It’s spooky season once again. You know what that means. It’s time to dive into another 31 deadly, bloody, horrifying deathmatches as we go into the 3rd annual deathmatch calendar. As always, this will be a day-by-day calendar of gore as we break into some of the greatest, nastiest, and most infamous of deathmatches across the years culminating with my pick of the year so far at the number 31 spot. With the preamble out of the way, let’s see what is awaiting us in this year’s tour of wrestling terror. This time it’s Mathew MacMillan’s turn to bring his match of terror.

Last year when John invited me to write a piece for the 31 days of deathmatches, I used the opportunity to talk about the match that made me fall in love with the deathmatch style, Masashi Takeda vs Masaya Takahashi. and has introduced me to new favourites, be it wrestlers, matches or promotions. In the time since I wrote that feature, my wrestling viewing fell off significantly as I struggled with the little to no crowds and promotions/wrestlers struggling to adapt their style to accommodate the enforced restrictions to crowds. However, I still find deathmatches to be a must-see, particularly those featuring Toru Sugiura and the FREEDOMs promotion.

My introduction to Toru Sugiura was in 2019 when he defeated deathmatch legend, Jun Kasai, for the King of FREEDOM World Title in an excellent match, surprising as Kasai was suffering from many injuries at the time. Kasai’s autobiography mentions that around that time he didn’t want to attend events because his body was in so much pain. From that match until July of 2021, Sugiura would assemble a reign that, in my opinion, is one of the best of the modern era. Eleven matches that had several Match of the Year contenders (both Violento Jack matches and the Blood Xmas match against Masahi Takeda). It was much better than what the higher-profile promotions were churning out.  During his run with the belt, he would defeat icons of the Japanese Deathmatch scene such as Yuko Miyamoto, Takashi Sasaki & Jun Kasai again in August 2020. We saw Sugiura evolve from the fiery new champion who was out to prove himself as the man to carry the company, to the confident champion who was the guy to beat in FREEDOMs and it was down to his opponents to prove themselves to him.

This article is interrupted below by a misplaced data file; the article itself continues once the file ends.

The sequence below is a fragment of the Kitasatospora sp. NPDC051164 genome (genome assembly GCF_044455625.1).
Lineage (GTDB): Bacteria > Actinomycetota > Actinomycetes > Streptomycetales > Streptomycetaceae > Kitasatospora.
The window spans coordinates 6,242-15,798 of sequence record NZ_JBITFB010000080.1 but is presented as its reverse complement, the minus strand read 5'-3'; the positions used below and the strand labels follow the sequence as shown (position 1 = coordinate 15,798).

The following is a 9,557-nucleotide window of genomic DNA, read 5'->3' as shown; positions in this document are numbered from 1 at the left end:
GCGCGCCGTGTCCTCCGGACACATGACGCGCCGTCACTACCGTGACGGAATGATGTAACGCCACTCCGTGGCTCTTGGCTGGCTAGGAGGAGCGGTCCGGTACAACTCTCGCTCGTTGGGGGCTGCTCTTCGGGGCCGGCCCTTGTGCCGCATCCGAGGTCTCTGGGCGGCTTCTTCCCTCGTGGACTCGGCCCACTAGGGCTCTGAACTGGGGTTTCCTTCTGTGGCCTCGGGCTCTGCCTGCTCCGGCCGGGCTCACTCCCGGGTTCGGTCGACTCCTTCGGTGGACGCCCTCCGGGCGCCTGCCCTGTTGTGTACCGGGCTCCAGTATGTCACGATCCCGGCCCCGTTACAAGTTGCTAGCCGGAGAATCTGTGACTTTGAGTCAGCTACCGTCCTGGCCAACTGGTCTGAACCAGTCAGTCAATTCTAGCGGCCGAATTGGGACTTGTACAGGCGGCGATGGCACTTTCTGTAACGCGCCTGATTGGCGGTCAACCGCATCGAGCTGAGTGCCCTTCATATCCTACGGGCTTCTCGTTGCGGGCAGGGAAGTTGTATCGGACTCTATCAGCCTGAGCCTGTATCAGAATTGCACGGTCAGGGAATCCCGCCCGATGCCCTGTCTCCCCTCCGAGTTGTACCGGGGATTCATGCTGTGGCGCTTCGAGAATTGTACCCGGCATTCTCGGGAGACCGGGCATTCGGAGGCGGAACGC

This leads me to match no.9 of his reign I will be highlighting today, his match against Toshiyuki Sakuda. Toshiyuki Sakuda was someone I thought, despite his small stature (5’1), was destined for big things in Big Japan, especially after he won my DM of 2020, the Three-Way 567 Fluorescent Light Tubes contest against Yuki Ishikawa & Abdullah Kobayashi where he pinned Big Japan legend Kobayashi. He’s a charismatic wrestler who has won admirers both in Japan and the USA with the reckless abandon he throws himself around with. However, with their money issues, Big Japan seemed at the time to be reluctant to push the younger guys, preferring to keep established names such as Kobayashi, Ito and Minoru Fujita holding the Death Match Title in 2020.

Sakuda made FREEDOMs his home promotion by the end of 2020, a promotion that has given him several high-profile opportunities, he received a shot at the KOF title in Feb of 2019 against Jun Kasai, is part of the ERE faction alongside high profile DM guys, Masashi Takeda, Takayuki Ueki & Violento Jack and is on half of their, at time of writing, Tag Team Champions with Ueki. On the 9th of February 2021, he then received his shot at Sugiura and the KOF championship.

Sugiura would get in Sakuda’s face right upon his entrance to the ring, cockily grinning as he held up HIS title belt in the face of the much smaller challenger.  The Psychopath Boy Sakuda was not phased one bit, jumping him as soon as the bell rang, absorbing light tube shots, and using his agility to counter his larger opponent’s power. Sakuda is in control for most of this match, Sugiura managed to stop his momentum a couple of times with some exciting power spots such as a backdrop to the outside through a bundle of light tubes and an impressive-looking stalling super plex. But Sakuda was relentless, saw covered boards were smashed into Sugiura’s chest, tattoo needles stabbed through one cheek and out the other, sentons on the light tube-covered champion and a top rope destroyer through a glass panel demonstrated he was more than a match for the champ. There is a close up of Sugiura’s face towards the end that put over the challenger, he looked punch drunk, and from here on in Sugiura shifted up a gear

As blood was streaming out of him at an alarming rate due to a nasty cut at the back of the head caused by landing awkwardly on a broken tube, the final stretch took on even greater urgency. In the end, Sugiura hit his finishing elbow to tubes into Sakuda’s face after a quick back and forth with tubes. Wrestling is often best when it’s straightforward, and this was a straightforward story told extremely well, with the brutality providing the spectacle we expect from deathmatches. Toshiyuki Sakuda came into this match looking to prove he deserved to be in the main event, and he succeeded – he NEVER looked out of place. Sugiura’s excellent selling put the smaller man over as a serious threat to his title as champion. By winning, Sugiura maintained his status as champion, looked strong and he made his opponent appear strong at the same time, which helped establish another player in the main event scene, truly a sign of a great champion.

All images courtesy of FREEDOMS

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